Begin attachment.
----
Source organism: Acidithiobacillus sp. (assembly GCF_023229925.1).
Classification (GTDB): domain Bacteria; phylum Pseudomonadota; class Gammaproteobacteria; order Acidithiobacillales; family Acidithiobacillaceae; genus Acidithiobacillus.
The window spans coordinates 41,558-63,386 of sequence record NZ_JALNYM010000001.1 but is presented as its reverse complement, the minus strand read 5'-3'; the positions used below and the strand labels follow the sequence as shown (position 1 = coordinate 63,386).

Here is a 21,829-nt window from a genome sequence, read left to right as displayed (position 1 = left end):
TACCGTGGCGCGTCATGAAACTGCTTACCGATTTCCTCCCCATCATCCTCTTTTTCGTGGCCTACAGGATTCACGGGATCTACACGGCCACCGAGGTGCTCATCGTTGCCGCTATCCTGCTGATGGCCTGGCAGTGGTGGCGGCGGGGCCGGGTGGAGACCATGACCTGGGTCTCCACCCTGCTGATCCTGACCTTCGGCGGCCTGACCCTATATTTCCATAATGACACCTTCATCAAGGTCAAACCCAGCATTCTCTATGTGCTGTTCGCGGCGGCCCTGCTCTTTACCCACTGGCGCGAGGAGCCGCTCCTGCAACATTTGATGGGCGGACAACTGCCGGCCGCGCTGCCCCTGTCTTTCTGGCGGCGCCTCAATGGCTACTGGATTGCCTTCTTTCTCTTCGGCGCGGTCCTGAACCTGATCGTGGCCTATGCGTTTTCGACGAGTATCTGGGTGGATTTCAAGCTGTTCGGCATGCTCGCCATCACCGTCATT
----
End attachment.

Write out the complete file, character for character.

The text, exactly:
Source organism: Acidithiobacillus sp. (assembly GCF_023229925.1).
Classification (GTDB): domain Bacteria; phylum Pseudomonadota; class Gammaproteobacteria; order Acidithiobacillales; family Acidithiobacillaceae; genus Acidithiobacillus.
The window spans coordinates 41,558-63,386 of sequence record NZ_JALNYM010000001.1 but is presented as its reverse complement, the minus strand read 5'-3'; the positions used below and the strand labels follow the sequence as shown (position 1 = coordinate 63,386).

Here is a 21,829-nt window from a genome sequence, read left to right as displayed (position 1 = left end):
TACCGTGGCGCGTCATGAAACTGCTTACCGATTTCCTCCCCATCATCCTCTTTTTCGTGGCCTACAGGATTCACGGGATCTACACGGCCACCGAGGTGCTCATCGTTGCCGCTATCCTGCTGATGGCCTGGCAGTGGTGGCGGCGGGGCCGGGTGGAGACCATGACCTGGGTCTCCACCCTGCTGATCCTGACCTTCGGCGGCCTGACCCTATATTTCCATAATGACACCTTCATCAAGGTCAAACCCAGCATTCTCTATGTGCTGTTCGCGGCGGCCCTGCTCTTTACCCACTGGCGCGAGGAGCCGCTCCTGCAACATTTGATGGGCGGACAACTGCCGGCCGCGCTGCCCCTGTCTTTCTGGCGGCGCCTCAATGGCTACTGGATTGCCTTCTTTCTCTTCGGCGCGGTCCTGAACCTGATCGTGGCCTATGCGTTTTCGACGAGTATCTGGGTGGATTTCAAGCTGTTCGGCATGCTCGCCATCACCGTCATT